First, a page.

Secure Shell (SSH) is an Internet communication protocol used to exchange data between two computers using a secure channel.
Members can access their LUG account remotely via SSH.
Note: in the following examples, remember to replace "user" with your actual LUG username.
From the terminal
To initiate a normal SSH session from a remote terminal (e.g. your laptop):
$ ssh email@example.com
or if you want X forwarding:
$ ssh -X firstname.lastname@example.org
To transfer files and directories, use "
scp <from> <to>".
scp from server to local:
$ scp email@example.com:~/homework1.txt ~/Documents $ ls ~/Documents ... homework1.txt ...
scp from local to server:
$ scp ~/Documents/lug.jpg firstname.lastname@example.org:~/ $ ssh email@example.com ls ~/ ... lug.jpg ...
man ssh or
man scp to see a complete user manual for these tools.
From the GUI
|KDE (Linux)||GNOME (Linux)||Windows||Macintosh|
Using SSH keys
Instead of using a password, you can use SSH keys to authenticate with your account.
Run the following interactive command to generate an SSH key pair:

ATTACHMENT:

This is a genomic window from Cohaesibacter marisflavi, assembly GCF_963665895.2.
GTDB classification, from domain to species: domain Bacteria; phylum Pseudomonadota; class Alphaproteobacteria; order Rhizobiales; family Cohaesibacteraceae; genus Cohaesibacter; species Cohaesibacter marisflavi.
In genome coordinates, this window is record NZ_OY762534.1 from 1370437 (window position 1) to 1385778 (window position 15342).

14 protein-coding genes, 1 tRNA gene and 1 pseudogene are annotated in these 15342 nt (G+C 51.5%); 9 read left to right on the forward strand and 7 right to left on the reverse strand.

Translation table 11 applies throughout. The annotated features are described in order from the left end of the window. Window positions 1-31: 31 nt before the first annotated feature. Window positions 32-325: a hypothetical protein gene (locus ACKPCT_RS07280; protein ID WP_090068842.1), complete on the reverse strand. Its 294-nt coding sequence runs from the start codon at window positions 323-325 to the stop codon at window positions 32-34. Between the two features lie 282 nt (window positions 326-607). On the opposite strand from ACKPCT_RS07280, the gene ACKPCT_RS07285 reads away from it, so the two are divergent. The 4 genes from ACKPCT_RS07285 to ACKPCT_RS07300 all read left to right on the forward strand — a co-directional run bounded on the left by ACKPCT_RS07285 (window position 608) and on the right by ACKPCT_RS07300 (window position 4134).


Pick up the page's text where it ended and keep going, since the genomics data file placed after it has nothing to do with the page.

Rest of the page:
$ ssh-keygen Generating public/private rsa key pair. Enter file in which to save the key (/home/user/.ssh/id_ecdsa): <just hit enter> Enter passphrase (empty for no passphrase): <use a non-empty passphrase> Enter same passphrase again: Your identification has been saved in /home/user/.ssh/id_rsa. Your public key has been saved in /home/user/.ssh/id_rsa.pub. The key fingerprint is: 7a:15:03:8c:e6:0e:ae:06:c2:e1:8d:0a:11:b6:7e:5e user@hostname The key's randomart image is: +--[ RSA 2048]----+ | o. | |.. o .. | |... o o | |.o . . o | |+.+. o S . | |+= o.E.. . | |+.o.. . . | |. o. . | | . | +-----------------+
Note: use a passphrase for your key. It should be multiple words (aka a phrase). Learn more about SSH key passphrases.
Note: generate your SSH keys on your personal computer. Your private key does not belong to anybody but yourself.
Now you should have two keys: a public key at
~/.ssh/id_rsa.pub and a corresponding private key at
~/.ssh/id_rsa. Do not share your private key with anybody. Your public key can be copied to any remote account that supports SSH and you will be able to use your private key to authenticate with it.
E.g. copy your public key to your LUG@UCLA account:
$ ssh-copy-id firstname.lastname@example.org
ssh-agent so you don't have to type your passphrase every time you use your private key. In most modern desktop environments (e.g. GNOME, KDE) this is handled in a GUI pop-up when you first use your private key.
man ssh-copy-id, or
man ssh-agent to see a complete user manual for these tools.
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